Like a faceplate, the strike plate is attached to the doorjamb, featuring one or more holes to align with the lock bolt. Its function extends beyond mere decoration. The strike plate plays a critical role in protecting the doorjamb and enhancing the security of the door.

Bore Hole and Cross Bore:

When preparing a door for hardware installation, there are two key elements to consider. Firstly, the central opening for the doorknob, known as the Bore Hole, typically measures 2 1/8 inches in diameter.

Secondly, a smaller space is drilled on the door's edge to accommodate the latch mechanism; this is referred to as the Cross bore, and it usually has a diameter of 1 inch. For doors with smaller dimensions than these standard sizes, additional guidance is available in our article focused on Door Knobs and Levers suitable for small bore holes.

What is Backset?

Backset' refers to the distance from the door's edge to the center of its bore hole. Common backset measurements are either 2 3/8 inches or 2 3/4 inches. Many hardware items come with backsets adaptable to both of these sizes. However, higher-end hardware typically lacks this adjustability.

If we request your backset measurement upon adding an item to your cart, it indicates that the hardware lacks adjustable latches. Our options for non-standard backset measurements are more limited, but we offer solutions such as 2-inch or five 5-inch backset hardware from brands like Schlage or Kwikset.

Latch

The latch mechanism, often known as a tubular latch mechanism, is a cylindrical component installed through the door's edge. It features a spring-loaded latch that withdraws to open the door and extends when the door knob or lever is released, ensuring the door stays closed. A tubular latch mechanism typically includes an attached mortise plate for exterior doors. Installing this requires mortising or chiseling the door's edge so that the plate sits flush and recessed within the door.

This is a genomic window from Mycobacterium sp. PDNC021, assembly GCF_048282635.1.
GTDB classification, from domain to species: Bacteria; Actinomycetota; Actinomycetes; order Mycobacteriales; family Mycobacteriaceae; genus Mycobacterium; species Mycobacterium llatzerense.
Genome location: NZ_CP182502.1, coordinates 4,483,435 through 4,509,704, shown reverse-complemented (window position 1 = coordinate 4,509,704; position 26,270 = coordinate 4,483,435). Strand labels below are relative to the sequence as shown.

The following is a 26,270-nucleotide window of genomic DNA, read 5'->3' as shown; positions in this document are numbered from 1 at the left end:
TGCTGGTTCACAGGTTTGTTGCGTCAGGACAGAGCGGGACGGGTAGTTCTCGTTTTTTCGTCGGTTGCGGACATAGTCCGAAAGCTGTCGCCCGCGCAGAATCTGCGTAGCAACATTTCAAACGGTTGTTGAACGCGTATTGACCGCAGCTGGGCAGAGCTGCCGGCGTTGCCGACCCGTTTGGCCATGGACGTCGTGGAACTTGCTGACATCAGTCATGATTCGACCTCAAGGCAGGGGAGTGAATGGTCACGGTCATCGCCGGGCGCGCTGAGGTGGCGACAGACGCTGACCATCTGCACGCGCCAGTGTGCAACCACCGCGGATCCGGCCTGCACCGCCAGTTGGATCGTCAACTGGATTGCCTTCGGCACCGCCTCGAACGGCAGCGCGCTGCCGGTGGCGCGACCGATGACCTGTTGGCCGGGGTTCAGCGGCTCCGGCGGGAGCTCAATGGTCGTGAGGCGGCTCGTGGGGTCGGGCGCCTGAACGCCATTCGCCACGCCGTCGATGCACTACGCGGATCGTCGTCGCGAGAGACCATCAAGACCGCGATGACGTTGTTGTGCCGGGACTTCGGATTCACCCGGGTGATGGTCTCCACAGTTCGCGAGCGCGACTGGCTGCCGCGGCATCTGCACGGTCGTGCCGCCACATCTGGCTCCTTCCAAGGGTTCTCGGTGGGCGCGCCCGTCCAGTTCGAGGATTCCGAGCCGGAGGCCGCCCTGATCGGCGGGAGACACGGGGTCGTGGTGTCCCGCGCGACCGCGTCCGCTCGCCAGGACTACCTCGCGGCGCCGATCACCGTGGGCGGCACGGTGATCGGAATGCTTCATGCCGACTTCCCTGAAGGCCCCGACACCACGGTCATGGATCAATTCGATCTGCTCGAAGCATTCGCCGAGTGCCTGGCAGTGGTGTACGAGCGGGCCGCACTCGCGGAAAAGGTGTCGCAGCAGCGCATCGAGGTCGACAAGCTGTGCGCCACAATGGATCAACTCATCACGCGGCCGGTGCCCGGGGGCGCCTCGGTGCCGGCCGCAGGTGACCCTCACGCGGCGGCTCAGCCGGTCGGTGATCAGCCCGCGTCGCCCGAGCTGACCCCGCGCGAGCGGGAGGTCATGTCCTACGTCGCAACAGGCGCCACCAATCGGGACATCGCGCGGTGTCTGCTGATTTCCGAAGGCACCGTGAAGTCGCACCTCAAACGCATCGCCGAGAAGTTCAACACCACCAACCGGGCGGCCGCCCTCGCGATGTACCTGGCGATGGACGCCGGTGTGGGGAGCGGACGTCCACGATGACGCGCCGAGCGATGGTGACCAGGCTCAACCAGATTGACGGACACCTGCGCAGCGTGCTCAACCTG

Southco Entry Door Locksets

Southco Entry Door Locksets provide a stylish and secure solution for doors, hatches, and access panels. Suitable for interior and exterior door latch applications, Southco entry door solutions include slide latches, swinging latches, and magnetic latches. They provide a quality look and actuation feel and offer a variety of finishes in 100% marine-grade corrosion-resistant materials for stylish door installations.

SWING ACTION LATCHES

Swing handles function to latch and unlatch doors and various objects, employing an internal cam mechanism for this purpose. Depending on the design, these handles might use a one-point, two-point, or three-point cam. To unlatch, you lift and turn the swing handle, which causes the cam to retract from the door or object, enabling it to be opened. To secure it again, push the swing handle back to its initial position, which will latch the door or object.

SLIDING ACTION LATCHES

Slide latches are spring-loaded, so cupboard and cabinet doors open quickly and close securely. They are constructed of solid brass or cast iron in various finishes.

DOOR STAYS

Door stays are mechanisms or devices designed to maintain a door in a particular position, preventing it from swinging open or closing on its own. They aim to stabilize and regulate the door's movement, ensuring it remains securely in place at different angles.

 

TCH is the leading distributor of Southco products in North America.